After hearing two sides to an argument recently, both sides from members of the Church. I remained neutral. Not because I didn’t have a side but rather because my thoughts were outside the presented arguments. On the one (right) hand there was the idea that all things were equal, thus results are not varied. More specifically, men (and women) are poor because they do not work hard enough and we should do nothing to help them. On the other (left), jobs that do not pay well should be forced to pay better as someone has to do these jobs. This was countered with, only lazy people do those jobs. And in this vein, the argument continued. 

In America, this seems to be a moot point. The reality is that, yes too many Americans are under employed – but our welfare system provides for them. In my mind the real question should be where are all the good paying jobs? Why do we ship them overseas for slave labor? As neither party was addressing the core issue, I found little interest in the argument.

Coming back to it later, I realized I should have stepped in. Not to settle the argument, but to give a Christian perspective. It was clear that the first person was failing to obey Jesus’ teachings as found in Matthew 7: 1-5; don’t judge. Yes, one could argue that life isn’t a vacuum and all things are not equal, thus his argument was flawed. But that would miss the point. We shouldn’t be judging others. The second person did point this out a few days later, when the first person had started rehashing the argument, by pointing out the teachings of King Benjamin.

“…ye yourselves will succor those that stand in need of your succor; ye will administer of your substance unto him that standeth in need; and ye will not suffer that the beggar putteth up his petition to you in vain, and turn him out to perish. Perhaps thou shalt say: The man has brought upon himself his misery; therefore I will stay my hand, and will not give unto him of my food, nor impart unto him of my substance that he may not suffer, for his punishments are just—But I say unto you, O man, whosoever doeth this the same hath great cause to repent; and except he repenteth of that which he hath done he perisheth forever, and hath no interest in the kingdom of God. For behold, are we not all beggars? Do we not all depend upon the same Being, even God, for all the substance which we have, for both food and raiment, and for gold, and for silver, and for all the riches which we have of every kind?” – Mosiah 4: 16-19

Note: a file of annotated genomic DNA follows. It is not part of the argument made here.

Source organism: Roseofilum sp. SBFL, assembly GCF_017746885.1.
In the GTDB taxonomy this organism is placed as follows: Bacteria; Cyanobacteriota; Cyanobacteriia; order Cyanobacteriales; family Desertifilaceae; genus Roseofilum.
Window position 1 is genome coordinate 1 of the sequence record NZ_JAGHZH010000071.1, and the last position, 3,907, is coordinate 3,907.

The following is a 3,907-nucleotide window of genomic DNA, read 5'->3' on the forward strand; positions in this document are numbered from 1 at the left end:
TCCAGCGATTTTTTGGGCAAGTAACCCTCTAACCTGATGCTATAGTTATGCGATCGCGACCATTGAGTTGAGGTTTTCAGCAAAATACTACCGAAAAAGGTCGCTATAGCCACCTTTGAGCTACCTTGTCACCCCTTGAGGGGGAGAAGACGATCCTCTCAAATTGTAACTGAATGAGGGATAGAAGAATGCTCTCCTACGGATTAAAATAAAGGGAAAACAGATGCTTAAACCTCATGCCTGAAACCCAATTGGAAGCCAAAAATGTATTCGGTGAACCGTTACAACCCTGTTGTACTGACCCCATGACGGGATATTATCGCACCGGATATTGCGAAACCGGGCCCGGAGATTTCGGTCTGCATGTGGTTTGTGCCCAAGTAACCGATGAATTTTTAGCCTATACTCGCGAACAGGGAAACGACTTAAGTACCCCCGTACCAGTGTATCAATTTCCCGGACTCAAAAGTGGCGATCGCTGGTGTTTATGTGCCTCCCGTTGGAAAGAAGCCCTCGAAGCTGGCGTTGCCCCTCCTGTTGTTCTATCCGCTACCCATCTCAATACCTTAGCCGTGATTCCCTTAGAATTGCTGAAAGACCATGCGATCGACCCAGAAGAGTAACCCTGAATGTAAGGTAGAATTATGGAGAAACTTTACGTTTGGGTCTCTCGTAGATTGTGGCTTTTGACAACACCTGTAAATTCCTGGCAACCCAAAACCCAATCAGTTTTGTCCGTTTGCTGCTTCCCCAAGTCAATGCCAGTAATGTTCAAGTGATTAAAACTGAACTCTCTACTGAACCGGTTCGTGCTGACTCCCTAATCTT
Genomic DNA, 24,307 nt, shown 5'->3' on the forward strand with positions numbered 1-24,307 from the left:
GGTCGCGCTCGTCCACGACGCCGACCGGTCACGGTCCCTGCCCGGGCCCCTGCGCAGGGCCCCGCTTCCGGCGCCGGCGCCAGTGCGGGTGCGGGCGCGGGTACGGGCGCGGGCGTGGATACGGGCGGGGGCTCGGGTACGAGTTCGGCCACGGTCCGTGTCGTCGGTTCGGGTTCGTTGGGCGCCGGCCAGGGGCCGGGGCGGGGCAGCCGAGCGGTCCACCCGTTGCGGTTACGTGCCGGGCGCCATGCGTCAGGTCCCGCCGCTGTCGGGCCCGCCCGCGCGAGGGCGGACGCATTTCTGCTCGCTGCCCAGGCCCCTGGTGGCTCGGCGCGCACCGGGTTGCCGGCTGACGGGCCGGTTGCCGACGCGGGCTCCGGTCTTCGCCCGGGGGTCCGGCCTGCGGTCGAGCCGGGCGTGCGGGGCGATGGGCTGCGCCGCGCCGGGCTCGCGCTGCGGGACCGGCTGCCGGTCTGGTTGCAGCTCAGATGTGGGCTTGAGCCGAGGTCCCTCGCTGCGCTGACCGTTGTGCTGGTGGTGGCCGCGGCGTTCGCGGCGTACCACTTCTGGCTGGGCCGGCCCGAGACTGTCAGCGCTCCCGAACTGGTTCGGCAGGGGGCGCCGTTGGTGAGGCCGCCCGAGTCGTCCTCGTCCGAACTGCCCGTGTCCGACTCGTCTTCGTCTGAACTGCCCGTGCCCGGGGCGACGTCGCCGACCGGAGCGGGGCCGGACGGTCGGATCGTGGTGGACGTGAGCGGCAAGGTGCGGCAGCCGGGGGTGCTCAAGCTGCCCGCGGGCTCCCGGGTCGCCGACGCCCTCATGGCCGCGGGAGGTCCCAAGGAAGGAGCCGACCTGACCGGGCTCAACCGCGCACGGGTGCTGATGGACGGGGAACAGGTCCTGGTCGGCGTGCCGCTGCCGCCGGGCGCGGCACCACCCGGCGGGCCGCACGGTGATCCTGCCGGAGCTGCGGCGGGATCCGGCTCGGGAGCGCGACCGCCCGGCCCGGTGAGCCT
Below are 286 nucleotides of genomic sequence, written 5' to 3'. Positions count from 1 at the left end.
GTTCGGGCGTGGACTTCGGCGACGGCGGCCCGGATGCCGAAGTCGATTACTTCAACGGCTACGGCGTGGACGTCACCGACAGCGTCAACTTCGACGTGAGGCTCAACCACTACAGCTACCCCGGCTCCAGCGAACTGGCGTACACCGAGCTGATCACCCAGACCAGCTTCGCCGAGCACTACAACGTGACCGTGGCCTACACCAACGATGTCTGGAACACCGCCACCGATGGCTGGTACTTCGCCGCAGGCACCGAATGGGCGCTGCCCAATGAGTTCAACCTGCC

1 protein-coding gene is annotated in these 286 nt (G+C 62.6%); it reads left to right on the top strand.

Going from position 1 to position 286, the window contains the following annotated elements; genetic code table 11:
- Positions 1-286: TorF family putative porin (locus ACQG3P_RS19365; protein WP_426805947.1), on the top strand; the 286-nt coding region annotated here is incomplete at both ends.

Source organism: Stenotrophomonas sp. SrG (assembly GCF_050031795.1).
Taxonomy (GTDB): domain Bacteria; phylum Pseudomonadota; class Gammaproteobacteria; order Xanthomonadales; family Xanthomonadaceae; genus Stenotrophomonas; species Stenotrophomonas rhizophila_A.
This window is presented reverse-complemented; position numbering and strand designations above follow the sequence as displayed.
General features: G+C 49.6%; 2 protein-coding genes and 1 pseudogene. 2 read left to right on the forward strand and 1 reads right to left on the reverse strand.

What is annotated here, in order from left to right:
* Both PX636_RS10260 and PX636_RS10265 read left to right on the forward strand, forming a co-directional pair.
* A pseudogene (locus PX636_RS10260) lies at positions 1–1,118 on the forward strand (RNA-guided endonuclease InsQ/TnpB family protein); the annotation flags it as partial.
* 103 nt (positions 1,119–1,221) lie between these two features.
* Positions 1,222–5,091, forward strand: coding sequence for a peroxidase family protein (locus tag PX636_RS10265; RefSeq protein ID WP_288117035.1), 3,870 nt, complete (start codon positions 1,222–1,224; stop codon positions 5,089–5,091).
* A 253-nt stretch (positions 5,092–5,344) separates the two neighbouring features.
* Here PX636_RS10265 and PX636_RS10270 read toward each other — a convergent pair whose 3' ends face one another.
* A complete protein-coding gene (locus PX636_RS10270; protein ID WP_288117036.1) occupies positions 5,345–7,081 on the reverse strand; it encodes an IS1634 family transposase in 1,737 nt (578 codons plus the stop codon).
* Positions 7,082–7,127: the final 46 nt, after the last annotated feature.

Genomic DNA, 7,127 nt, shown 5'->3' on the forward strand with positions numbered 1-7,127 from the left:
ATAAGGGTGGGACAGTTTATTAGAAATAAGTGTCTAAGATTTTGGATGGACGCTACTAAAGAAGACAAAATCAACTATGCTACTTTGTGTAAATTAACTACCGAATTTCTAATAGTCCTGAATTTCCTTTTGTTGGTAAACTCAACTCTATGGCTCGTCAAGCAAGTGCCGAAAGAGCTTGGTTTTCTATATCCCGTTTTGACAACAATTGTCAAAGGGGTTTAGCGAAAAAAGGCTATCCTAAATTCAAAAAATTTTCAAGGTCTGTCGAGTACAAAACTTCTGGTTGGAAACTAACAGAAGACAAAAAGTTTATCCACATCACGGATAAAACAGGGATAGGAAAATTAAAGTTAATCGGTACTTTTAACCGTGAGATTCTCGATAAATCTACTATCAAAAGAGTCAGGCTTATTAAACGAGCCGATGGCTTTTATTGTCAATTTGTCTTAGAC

This did not go over well and caused a rather harsh reaction from the first person. Yet right or wrong economically, the second person had the correct idea spiritually. The greatest question asked in the Bible, in my opinion, is asked by Cain, “Am I my brother’s keeper?” (Genesis 4: 9). The Lord does not answer this question, yet the life of the Savior is our answer – yes!

The Lord wants us to care for each other so much that it is how we know each others as Christians, according to the author of Acts. In Acts 4: 34-35 we are told that none lacked. This mirrors 4th Nephi 4:3 in the Book of Mormon. This was so important to the Lord that He killed Ananias and Sapphira for holding back and lying about it (Acts 5: 1-10). It was this lack of caring for the poor that destroyed the Church in 4th Nephi as well;

“And now, in this two hundred and first year there began to be among them those who were lifted up in pride, such as the wearing of costly apparel, and all manner of fine pearls, and of the fine things of the world. And from that time forth they did have their goods and their substance no more common among them. And they began to be divided into classes; and they began to build up churches unto themselves to get gain, and began to deny the true church of Christ.” – 1: 24-26

Conclusions: 

It is clear that class systems are not of the Lord and that we must do all that is in our power to lift each other up, and cast off each other’s burdens. Remember the words of Paul, “Bear ye one another’s burdens, and so fulfill the law of Christ.” (Galatians 6: 2). We, as a society, should be doing all we can to eliminate class and create a world where we all may live as equals not only in the site for God, but in the site of society, economy, and every spiritual and worldly means. Political ideology is not what makes us Christians, our actions do. Our politics should support helping the poor and creating equality if we are to reflect our true Christian nature – regardless of our party affiliations.